Review: Take The Lead

tl;dr: sexy Dancing With The Stars-esque romance by #ownvoices author

The Story:

I want to start by saying that I loved this story. It was something I’d heard some buzz about and decided to read because of that. I was so happy that I did! Reality TV isn’t really something I enjoy, but this book really doesn’t require much investment into that, as the settings and characters are so richly developed.

Gina Morales is on her third season of The Dance Off as a professional dancer, and she’s got the trophy in her sight. So when her producers take her into a remote region of Alaska to meet this season’s partner, she’s hoping for some kind of superstar athlete, but instead, meets Stone. Her tongue nearly falls out of her mouth after she spots him for the first time, bare chested and swinging an axe. Stone Nielson turns out to be a mountain man, part of a reality show of his own, that follows his family living off the grid in the wilds of Alaska.

Their beginning attraction starts to flourish the more they dance together, particularly as Gina coaches Stone to let all of his emotions out into the dancing. It’s not long before they’re nearly ripping each other’s clothes off from pent-up lust. But there’s a hiccup: Gina is totally against a showmance (real or fake) because she doesn’t want to play into the stereotype of the sexy Latina. She wants to earn her success based on her talent and drive, not who she’s sleeping with. Stone doesn’t understand, but he wants to make her happy, so they continue seeing each other in secret… until it gets out.

Technical Elements:

Overall, I loved the characterization and the setting. There are some minor time jumps in the story (for example, the story skips from rehearsal straight to the end of a taped performance at one point), but I think this worked in the story’s favor to keep the plot moving and prevent it from dragging.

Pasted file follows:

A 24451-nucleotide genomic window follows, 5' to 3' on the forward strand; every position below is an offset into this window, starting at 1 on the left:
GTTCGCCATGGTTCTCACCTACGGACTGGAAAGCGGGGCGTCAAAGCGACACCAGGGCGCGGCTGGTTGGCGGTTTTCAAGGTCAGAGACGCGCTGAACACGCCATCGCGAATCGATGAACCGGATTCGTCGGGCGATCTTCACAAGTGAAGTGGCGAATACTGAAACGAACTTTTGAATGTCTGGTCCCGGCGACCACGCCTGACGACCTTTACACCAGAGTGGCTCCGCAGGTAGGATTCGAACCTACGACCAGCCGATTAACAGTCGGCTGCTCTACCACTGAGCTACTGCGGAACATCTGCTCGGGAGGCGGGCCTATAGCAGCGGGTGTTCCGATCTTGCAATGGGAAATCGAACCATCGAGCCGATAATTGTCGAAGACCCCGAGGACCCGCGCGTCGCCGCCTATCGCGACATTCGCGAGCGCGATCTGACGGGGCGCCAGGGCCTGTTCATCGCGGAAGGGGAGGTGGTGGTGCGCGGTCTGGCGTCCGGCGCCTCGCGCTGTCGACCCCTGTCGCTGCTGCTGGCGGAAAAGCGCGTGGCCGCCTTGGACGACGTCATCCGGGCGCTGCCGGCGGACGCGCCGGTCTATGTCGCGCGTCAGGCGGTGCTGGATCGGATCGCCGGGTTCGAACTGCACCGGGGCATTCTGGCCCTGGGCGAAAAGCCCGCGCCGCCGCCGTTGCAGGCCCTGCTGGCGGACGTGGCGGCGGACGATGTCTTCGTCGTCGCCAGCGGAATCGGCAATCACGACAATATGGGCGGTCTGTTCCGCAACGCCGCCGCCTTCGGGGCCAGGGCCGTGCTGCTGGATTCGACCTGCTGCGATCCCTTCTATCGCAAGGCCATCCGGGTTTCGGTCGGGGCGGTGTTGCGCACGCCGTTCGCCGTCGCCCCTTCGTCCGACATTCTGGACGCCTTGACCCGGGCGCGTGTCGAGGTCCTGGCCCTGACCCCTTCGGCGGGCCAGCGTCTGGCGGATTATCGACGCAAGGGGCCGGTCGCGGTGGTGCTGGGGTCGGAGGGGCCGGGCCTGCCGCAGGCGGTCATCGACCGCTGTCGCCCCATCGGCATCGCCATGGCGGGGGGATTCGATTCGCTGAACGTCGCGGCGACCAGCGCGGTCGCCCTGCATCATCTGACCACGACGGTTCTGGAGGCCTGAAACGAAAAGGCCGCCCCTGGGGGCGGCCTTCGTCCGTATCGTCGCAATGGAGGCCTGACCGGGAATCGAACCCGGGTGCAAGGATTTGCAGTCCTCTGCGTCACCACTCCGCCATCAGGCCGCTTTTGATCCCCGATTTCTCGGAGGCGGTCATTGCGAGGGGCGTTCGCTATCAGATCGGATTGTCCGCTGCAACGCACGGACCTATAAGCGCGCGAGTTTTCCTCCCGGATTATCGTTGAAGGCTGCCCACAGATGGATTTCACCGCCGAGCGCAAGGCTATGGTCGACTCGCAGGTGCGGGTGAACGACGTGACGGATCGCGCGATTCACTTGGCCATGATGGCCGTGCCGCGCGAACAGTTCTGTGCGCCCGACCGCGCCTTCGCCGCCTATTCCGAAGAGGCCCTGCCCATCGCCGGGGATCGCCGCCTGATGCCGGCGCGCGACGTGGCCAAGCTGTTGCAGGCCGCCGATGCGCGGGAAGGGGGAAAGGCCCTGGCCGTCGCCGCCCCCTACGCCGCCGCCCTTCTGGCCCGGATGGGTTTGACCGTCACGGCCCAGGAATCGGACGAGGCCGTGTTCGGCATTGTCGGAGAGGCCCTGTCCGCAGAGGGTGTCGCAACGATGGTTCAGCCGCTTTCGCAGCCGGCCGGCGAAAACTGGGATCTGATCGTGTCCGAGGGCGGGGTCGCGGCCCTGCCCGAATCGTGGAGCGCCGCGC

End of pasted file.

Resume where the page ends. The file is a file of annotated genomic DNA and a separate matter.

My one criticism is that I felt that Stone (and the author by extension, due to commentary from other characters and how Gina came to her epiphany by the end) totally disregarded the real struggle that many women performers have when it comes to career double-standards. I did like the line where Gina tells Stone that “men always do”, when it comes to bouncing back after a misstep in their careers. Most of the reasons that Gina had for not wanting their private life to be public and to not capitalize on that for the sake of votes seemed incredibly sound and reasonable, and a lot of the characters tried to brush it aside, and intimated that the things Stone had kept from her were for her own good.

The final “grovel” (as a convention of romance novels) was altogether a little rushed and sloppy. Some of the dialogue felt to me slightly insincere, like they’d written it down and rehearsed it beforehand, although their reunion was a surprise and at least for Gina, unplanned.

I also enjoyed the other characters, and felt that they were mostly well-rounded and added a lot of color to the story. Lauren, the other top performing celebrity partner, was a bit evil and sinister without any real character development, but that’s fine. It was enough to know that she was highly competitive and felt threatened by other people who did better than she did.

Final Thoughts:

As a whole, this book is a sizzling and fun romp through the world of dance competition reality shows. I love when a romance has sexy chemistry AND the hero and heroine genuinely like each other and make each other better people, and this book has that in spades. I definitely plan to read the next books in the series and hope that Gina and Stone at least make a few cameos.

This book appears to be only available as an ebook at this time, so keep checking your library to see if they’ve added it, or purchase from your favorite retailer.

I don’t have any other reality show or dancing romance novels, but I’d love to read some! Please leave some suggestions in the comments if you have any.


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